In this piece you will read about an exceptional initiative - Project Syahi, which involves pens created out of paper which is upcycled from the waste generated in various commercial sectors. Youth Time had a unique opportunity to speak with Purva Pasricha, Executive Member of Enactus Kirori, who elaborates more about how these pens are crafted, how they protect the environment, as well as how women working with them are at the same time challenging patriarchy norms and becoming more financially independent.
The body and the cap of each pen are shaped from paper that has already been used once. In this way leading to its optimum use before it is discarded, hence taking a step toward reducing plastic waste. To put it simply, this is the result of Project Syahi, one of the three key initiatives of Enactus Kirori Mal College – an international non-profit organization, dedicated to inspiring students to improve the world through entrepreneurial action. Syahi contributes to fulfilling the Enactus mission to engage the next generation of entrepreneurial leaders to use innovation and business principles to improve the world.
Syahi involves pens created out of paper which is upcycled from the waste generated in various commercial sectors. It involves a team of over 60 students aiming to uplift socio-economically marginalized communities through building sustainable business models. Purva Pasricha, Executive Member of Enactus Kirori Mal in this interview with Youth Time digs into the background of this initiative and its practical implementation. In addition, she also explains how this initiative supports women’s employment and financial independence.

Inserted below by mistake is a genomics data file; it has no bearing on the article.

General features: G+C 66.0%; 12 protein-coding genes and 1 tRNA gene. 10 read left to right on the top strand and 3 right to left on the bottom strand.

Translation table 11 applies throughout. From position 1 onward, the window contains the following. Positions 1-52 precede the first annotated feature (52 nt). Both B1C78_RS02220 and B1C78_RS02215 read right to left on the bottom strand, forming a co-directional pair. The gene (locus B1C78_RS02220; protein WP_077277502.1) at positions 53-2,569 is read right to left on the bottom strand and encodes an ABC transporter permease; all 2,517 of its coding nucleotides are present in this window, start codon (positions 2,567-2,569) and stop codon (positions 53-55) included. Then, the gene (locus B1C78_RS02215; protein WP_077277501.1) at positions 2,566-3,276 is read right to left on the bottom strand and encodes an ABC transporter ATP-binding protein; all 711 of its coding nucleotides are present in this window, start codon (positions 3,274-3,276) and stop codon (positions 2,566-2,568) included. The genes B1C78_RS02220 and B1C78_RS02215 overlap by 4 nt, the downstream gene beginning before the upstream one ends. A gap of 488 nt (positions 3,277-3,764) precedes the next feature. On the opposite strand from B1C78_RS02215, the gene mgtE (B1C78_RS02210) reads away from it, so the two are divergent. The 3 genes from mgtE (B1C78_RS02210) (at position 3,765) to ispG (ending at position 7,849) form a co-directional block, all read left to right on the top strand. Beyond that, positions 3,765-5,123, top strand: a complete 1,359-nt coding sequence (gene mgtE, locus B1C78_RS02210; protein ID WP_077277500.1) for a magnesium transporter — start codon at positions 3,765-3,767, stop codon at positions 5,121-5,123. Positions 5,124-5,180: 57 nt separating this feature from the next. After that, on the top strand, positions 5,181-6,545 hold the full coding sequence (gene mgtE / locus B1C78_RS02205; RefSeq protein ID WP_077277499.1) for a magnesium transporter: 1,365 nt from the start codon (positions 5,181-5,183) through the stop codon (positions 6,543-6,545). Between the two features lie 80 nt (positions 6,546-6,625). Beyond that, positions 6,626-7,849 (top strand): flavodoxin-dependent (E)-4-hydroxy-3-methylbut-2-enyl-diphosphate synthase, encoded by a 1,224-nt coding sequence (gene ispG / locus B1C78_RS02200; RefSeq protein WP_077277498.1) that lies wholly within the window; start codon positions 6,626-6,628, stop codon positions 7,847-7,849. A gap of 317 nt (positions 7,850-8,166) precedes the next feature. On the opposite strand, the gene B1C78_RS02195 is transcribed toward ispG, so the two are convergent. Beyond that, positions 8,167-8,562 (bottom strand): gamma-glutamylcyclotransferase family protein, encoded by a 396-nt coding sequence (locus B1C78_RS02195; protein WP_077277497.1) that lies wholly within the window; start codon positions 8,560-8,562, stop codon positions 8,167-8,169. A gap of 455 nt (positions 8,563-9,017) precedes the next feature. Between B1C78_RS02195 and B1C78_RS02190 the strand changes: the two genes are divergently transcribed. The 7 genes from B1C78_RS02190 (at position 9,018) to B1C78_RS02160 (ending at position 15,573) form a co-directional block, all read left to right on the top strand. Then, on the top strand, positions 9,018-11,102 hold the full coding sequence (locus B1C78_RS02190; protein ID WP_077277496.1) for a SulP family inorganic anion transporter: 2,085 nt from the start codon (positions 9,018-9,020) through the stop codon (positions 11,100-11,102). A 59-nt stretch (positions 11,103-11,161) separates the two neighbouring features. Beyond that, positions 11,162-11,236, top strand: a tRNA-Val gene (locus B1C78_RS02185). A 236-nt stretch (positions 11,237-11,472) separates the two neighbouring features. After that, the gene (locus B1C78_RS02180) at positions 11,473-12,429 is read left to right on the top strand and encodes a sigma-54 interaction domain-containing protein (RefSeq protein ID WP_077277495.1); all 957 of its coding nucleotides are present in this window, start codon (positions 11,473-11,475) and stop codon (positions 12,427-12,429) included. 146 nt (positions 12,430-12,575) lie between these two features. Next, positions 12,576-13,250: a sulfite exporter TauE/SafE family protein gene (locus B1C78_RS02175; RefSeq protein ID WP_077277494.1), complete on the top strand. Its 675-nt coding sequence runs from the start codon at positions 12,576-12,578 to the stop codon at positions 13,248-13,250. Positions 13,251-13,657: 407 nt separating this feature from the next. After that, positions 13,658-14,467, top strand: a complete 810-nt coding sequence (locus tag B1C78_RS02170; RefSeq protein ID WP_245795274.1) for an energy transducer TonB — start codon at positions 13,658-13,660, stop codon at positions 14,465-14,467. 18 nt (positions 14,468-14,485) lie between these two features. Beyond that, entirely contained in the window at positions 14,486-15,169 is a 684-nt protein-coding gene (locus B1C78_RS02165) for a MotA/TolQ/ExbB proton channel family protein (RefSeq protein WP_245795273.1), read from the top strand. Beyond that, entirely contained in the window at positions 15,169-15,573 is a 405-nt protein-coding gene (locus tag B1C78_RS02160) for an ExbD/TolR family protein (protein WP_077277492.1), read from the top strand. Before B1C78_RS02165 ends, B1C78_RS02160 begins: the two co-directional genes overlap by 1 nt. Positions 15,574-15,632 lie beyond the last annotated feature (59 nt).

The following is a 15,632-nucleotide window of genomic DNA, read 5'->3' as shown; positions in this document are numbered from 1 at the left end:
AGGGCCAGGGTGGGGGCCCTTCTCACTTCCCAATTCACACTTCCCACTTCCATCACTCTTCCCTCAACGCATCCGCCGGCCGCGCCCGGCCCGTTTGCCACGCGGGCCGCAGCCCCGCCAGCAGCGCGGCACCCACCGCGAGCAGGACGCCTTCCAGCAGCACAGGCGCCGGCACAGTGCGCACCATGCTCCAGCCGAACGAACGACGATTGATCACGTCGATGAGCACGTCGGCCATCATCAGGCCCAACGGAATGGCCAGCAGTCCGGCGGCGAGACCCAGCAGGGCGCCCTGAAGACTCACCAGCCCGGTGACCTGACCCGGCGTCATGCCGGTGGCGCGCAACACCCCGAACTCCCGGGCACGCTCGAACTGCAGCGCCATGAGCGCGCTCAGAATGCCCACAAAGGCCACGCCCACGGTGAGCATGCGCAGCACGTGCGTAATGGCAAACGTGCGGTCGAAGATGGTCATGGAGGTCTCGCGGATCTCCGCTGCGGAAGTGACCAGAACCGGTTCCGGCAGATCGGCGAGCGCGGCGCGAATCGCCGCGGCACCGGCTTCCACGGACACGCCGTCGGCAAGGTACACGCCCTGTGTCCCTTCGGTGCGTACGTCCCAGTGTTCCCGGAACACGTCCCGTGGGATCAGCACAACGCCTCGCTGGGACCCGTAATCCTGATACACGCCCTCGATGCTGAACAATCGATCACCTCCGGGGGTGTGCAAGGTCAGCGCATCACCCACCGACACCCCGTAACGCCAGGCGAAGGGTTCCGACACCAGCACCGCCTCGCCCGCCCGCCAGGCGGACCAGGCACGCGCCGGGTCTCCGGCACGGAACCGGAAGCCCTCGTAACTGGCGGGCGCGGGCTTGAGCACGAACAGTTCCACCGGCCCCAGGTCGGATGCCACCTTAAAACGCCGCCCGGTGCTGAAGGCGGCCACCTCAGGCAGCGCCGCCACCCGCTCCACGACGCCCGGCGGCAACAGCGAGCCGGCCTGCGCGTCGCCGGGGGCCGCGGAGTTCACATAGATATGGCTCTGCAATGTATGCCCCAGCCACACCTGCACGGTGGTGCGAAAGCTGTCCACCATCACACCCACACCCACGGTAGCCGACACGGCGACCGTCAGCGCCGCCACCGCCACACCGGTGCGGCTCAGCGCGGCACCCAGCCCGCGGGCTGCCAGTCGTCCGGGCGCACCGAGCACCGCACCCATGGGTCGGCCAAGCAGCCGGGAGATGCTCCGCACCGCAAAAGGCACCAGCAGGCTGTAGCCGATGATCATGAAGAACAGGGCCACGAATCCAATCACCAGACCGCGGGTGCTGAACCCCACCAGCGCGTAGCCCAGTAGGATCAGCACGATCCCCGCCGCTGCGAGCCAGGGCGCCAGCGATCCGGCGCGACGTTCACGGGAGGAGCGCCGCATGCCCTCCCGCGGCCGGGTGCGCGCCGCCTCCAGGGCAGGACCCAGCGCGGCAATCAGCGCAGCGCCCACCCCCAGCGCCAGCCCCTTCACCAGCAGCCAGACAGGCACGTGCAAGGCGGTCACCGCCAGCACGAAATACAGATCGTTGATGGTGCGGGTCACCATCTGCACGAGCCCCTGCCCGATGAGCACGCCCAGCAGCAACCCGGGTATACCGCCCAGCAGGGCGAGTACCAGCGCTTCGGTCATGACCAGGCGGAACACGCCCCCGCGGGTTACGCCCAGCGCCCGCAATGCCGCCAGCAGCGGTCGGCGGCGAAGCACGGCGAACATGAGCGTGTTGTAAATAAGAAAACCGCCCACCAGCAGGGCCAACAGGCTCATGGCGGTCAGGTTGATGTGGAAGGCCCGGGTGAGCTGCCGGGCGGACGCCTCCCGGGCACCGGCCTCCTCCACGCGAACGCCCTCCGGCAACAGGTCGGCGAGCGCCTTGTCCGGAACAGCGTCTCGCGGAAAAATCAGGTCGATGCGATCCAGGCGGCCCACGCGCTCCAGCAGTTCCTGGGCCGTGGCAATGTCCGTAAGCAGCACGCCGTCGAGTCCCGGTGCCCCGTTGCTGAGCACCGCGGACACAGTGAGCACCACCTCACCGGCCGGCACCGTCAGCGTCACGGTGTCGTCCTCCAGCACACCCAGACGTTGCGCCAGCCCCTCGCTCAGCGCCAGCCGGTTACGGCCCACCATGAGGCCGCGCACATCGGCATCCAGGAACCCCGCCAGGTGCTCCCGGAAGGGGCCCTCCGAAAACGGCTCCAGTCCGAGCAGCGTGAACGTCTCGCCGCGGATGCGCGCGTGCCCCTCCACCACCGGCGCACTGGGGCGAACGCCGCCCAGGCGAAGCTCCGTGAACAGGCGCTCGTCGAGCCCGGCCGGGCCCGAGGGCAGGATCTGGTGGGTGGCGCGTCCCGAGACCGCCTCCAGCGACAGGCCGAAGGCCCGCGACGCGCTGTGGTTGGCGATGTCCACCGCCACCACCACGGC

To get things into context, let’s remember that the students realized that over 1.65 crore pens are discarded every month, adding to the mammoth plastic waste accumulated from various other sources. Also, according to the members of the project, over the last seven decades, some 8.3 billion tons of plastic have been produced. This was an incentive for the launching of the Syahi Project, in September 2019.
Paving the path of a world without single-use plastic
Project Syahi aims to challenge the ever-growing problem of single-use plastic.
“Syahi pen has a seed attached to its rear end. This means that after you finish using the pen, you can plant it in soil.”
As the paper disintegrates, she continues, the seed will grow into a sapling and enrich your garden. Thus, this results in an innovative and environmentally friendly product.”
“These unique environment-friendly pens contain seeds at the rear end, thus encouraging people to scribble sustainably, sow seeds and save the planet by combating the plastic menace. “ Pasricha elaborates in the beginning.
Moreover, Pasricha brings into discussion the fact that pollution caused due to plastic is not only limited to plastic bags or bottles, as we usually tend to see it.
“Pollution caused due to plastic is at its peak right now and it is not only limited to plastic bags and bottles. It has been estimated that more than 1.65 crore pens are disposed of every month in India alone. “
“These plastic pens cannot be recycled and ultimately they end up in landfills and water waste, adding to the plastic waste already generated by society.”
Under Syahi, the body and the cap of each pen are shaped from paper that has already been used once, thus leading to its optimum use before it is discarded. Another feature of the Syahi pen is that it has a seed attached to its rear end. This means that after you finish using the pen, you can plant it in soil. As the paper disintegrates, the seed will grow into a sapling and enrich your garden. This is an innovative and effective way to do your part for the environment and society as a whole.